WARNING: Most of the following content is not suitable for DDKs to follow blindly, although you may experiment with it.
Actually, Inseong Hwang (the guy who runs Yeunguseng Dojang) gave a lecture on some of the AlphaGo opening theory, and it makes a lot of sense to me, especially on the idea of walls and extensions: four space extensions are too small because the opponent can attach to make it three (i.e.: make it overconcentrated), five space extensions are too big (especially in front of a wall) because they’re way too easy to invade (at the dan level – and my experience at 4k AGA it’s also still easy).
So professionals are less likely to expend moves on large extensions (part of why 3-4 and its subsequent enclosure is falling out of favor) and instead making corner moves which help the side (corner-side-center being followed more rigorously)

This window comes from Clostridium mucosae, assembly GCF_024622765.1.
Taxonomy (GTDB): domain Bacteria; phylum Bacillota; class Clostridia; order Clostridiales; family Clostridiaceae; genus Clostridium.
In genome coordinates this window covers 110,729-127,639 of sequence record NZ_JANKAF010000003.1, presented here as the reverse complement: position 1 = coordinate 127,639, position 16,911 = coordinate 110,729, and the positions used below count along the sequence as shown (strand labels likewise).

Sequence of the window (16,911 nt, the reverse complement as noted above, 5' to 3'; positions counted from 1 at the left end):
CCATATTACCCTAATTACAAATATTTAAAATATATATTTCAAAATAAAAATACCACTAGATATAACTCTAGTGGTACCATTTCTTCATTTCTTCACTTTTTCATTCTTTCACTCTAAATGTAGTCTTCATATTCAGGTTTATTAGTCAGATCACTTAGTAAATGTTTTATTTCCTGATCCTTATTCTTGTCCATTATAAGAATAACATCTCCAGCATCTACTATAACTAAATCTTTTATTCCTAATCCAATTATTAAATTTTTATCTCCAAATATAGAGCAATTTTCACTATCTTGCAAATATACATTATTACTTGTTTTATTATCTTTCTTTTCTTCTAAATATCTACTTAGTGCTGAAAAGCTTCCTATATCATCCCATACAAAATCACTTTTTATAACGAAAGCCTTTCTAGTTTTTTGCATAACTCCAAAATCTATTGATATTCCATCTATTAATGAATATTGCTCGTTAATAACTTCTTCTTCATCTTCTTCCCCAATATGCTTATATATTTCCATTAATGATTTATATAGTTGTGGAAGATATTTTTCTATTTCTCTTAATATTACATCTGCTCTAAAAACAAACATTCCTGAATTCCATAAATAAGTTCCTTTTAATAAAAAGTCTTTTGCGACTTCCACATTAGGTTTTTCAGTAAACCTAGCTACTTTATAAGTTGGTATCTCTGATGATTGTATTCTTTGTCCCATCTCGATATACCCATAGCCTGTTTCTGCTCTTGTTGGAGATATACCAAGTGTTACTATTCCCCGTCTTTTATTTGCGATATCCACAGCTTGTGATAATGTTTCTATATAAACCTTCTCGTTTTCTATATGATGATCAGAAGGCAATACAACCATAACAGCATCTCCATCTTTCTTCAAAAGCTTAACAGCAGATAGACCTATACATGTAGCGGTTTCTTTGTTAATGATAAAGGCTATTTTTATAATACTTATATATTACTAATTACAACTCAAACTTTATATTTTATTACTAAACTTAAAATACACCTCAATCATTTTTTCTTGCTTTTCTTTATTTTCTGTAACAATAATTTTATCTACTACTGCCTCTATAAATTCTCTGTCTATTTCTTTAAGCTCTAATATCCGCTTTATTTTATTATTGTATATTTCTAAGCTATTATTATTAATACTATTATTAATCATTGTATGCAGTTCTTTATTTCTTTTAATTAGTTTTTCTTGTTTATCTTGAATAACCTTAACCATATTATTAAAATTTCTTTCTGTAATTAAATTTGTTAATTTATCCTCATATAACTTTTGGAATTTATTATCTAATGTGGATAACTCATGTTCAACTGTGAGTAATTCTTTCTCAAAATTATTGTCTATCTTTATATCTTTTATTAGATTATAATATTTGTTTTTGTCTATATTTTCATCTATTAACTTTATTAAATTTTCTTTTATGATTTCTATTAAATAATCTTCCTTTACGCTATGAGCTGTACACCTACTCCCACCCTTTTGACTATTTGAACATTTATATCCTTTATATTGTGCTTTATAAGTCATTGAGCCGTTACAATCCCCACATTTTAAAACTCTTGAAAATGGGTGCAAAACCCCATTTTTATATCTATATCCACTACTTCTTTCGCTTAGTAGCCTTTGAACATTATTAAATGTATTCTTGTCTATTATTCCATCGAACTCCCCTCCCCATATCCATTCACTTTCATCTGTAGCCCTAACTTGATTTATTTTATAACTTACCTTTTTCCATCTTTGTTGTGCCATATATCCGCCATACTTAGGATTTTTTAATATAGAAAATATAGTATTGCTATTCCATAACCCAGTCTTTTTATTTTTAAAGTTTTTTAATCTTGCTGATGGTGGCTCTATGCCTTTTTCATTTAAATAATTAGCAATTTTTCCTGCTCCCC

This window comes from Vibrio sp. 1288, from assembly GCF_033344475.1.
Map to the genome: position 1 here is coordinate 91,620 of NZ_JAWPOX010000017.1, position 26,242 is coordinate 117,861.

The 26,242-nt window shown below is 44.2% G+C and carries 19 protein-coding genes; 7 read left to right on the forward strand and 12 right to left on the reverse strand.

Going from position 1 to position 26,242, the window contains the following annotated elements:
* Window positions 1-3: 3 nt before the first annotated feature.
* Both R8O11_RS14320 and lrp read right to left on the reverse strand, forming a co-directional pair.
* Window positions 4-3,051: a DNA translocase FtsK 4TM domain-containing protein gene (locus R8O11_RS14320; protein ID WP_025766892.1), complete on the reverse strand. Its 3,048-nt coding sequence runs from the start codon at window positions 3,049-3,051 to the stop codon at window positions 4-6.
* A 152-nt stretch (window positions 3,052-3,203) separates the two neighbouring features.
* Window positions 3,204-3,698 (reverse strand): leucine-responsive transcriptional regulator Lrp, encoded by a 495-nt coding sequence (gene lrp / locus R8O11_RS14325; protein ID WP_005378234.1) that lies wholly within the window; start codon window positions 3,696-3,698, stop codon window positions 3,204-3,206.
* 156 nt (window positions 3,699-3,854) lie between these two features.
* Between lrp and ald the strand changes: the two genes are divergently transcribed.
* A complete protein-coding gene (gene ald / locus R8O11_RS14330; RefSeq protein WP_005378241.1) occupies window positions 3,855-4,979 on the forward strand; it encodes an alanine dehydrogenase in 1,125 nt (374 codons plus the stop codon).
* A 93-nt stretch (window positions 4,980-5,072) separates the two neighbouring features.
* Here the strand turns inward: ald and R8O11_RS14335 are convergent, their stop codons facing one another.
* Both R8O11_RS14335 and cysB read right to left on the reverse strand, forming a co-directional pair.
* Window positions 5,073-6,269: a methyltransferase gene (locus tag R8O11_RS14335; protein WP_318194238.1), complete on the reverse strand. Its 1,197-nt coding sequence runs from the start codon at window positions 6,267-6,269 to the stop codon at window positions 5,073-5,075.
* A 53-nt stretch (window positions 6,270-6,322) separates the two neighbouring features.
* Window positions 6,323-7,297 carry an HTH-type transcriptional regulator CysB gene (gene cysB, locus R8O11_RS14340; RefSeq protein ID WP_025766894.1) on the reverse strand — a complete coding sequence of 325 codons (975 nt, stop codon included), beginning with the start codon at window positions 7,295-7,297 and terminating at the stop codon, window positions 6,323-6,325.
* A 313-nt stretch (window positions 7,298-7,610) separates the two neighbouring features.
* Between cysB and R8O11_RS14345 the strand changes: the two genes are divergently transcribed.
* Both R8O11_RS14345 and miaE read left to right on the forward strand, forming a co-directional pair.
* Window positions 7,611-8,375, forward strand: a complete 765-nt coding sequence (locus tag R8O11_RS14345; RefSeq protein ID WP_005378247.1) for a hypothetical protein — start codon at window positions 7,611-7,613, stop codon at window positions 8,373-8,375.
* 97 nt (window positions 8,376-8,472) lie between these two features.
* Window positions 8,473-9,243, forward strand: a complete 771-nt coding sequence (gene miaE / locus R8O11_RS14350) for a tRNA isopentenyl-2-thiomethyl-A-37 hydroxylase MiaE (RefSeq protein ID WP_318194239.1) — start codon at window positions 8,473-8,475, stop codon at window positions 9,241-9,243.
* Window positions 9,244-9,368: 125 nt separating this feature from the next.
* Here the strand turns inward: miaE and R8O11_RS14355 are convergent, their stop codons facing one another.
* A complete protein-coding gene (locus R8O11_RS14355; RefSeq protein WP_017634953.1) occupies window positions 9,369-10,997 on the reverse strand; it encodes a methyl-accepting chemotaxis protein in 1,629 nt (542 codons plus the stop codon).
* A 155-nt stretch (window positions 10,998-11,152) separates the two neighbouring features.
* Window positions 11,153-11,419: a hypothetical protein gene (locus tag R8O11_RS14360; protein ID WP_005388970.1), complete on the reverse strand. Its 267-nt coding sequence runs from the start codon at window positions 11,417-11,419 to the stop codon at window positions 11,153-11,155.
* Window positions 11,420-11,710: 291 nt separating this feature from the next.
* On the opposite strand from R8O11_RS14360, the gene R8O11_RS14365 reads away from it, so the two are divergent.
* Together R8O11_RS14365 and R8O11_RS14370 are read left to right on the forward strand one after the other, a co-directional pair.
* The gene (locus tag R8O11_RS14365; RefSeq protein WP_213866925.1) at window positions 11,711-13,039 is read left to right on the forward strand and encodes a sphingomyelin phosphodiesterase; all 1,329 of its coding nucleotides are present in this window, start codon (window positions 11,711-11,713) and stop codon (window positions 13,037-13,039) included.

And then there’s the traditional 3-3 invasion itself, which was seen as too good for the person being invaded early because it gives the opponent influence/thickness. But really, as the invader if you just don’t hane at the very end of the joseki (there’s the extra push nowadays, but even AlphaGo waits for that final push, even if it is big) then the person who was invaded suddenly has a cutting point that can be leveraged to make the wall incredibly weak (a 3d at the US Open once remarked “two eyes is the new thickness”), this is especially noticeable if the wall has a five space extension, as now the invasion is not only not too hard, but can endanger the wall that was just made.
But other than that, I’d say most opening theory (in terms of direction and timing) is very similar to what it was before, just that a handful of josekis are becoming more popular, and maybe the diversity of josekis is diminishing.